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Government ignores scientific advice to approve bee-harming pesticide

The pesticide was banned in most EU countries in 2018 following studies showing the harm it does to aquatic life, bees and other pollinators.

A bee on a plant.

The approval comes just days after the IPCC warned that biodiversity is in severe danger. (Image: Pixabay)

The government has defied advice from scientists to approve the use of a bee-harming pesticide on sugar beet crops. 

The neonicotinoid pesticide treatment, known as thiamethoxam, is almost entirely banned in the EU due to the damage it causes to bees, pollinators and aquatic life if it ends up in rivers. 

The Wildlife Trusts said the emergency authorisation was “scandalous” and contradicted the government’s pledge to reverse declines in wildlife. 

The pesticide was approved for use on sugar beet due to a high incidence of yellows virus, which can destroy crops. Around 63 per cent of the UK’s sugar is produced domestically, and the government says this could be at risk if a significant amount of the crop is infected.  

Ministers said alternative pesticide and organic treatments are not as effective at controlling the virus, and said the authorisation of thiamethoxam was subject to “strict conditions”.

This includes an initial threshold for use to ensure the treatment is only used where the predicted virus incidence is at or above 19 per cent of the national crop.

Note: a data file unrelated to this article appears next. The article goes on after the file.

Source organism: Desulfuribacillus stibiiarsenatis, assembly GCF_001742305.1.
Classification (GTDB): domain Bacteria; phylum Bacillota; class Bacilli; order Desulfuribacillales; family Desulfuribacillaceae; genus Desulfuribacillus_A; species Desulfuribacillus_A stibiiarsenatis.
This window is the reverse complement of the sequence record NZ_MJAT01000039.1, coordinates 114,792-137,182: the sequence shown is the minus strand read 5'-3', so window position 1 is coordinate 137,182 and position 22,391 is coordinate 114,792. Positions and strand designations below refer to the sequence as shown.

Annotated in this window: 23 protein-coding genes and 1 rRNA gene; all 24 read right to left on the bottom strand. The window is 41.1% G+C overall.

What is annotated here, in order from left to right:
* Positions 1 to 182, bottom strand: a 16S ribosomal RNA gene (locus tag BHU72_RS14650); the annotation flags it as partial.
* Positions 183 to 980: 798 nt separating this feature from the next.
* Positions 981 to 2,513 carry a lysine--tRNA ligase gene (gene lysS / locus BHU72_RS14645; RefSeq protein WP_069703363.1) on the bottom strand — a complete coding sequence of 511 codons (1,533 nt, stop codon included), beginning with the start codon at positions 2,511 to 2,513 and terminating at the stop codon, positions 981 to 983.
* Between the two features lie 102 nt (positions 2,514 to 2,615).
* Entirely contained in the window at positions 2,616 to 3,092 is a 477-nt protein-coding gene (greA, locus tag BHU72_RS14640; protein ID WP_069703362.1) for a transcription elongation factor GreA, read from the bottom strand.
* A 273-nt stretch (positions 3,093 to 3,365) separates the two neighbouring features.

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Wildlife and conservation charities have condemned the decision, which comes just days after the IPCC released a report highlighting severe risks to biodiversity across the globe.

The UK is one of the world’s most nature-depleted countries, having lost more biodiversity than any other G7 country over time. 

Neonicotinoids were banned in almost every EU country in 2018 after a series of studies showed that the pesticide group can damage the nervous system and navigation skills of bees and other pollinators, as well as having harmful effects on aquatic life.

A spokesperson from the Department for Environment and Rural Affairs said the decision to authorise the pesticide was not “taken lightly”.

“We evaluate the risks very carefully and only grant temporary emergency authorisations for restricted pesticides in special circumstances when strict requirements are met and there are no alternatives,” they said. 

Craig Bennett, chief executive of The Wildlife Trusts, said: “The approval to use this bee-killing pesticide is scandalous. The government has outlined ambitions to restore nature, promising to protect 30 per cent of land by 2030 and reverse declines of precious wildlife – but at the same time, it is giving a green light to use a highly toxic chemical that could harm pollinating insects and pollute soils and rivers. 

Soil Association head of farming policy Gareth Morgan said: “The government appears to have abandoned their own commitment to protect our pollinators and ignored scientific evidence. These toxic chemicals simply have no place in sustainable farming, and agrochemical companies should not be manufacturing them or exporting them.”

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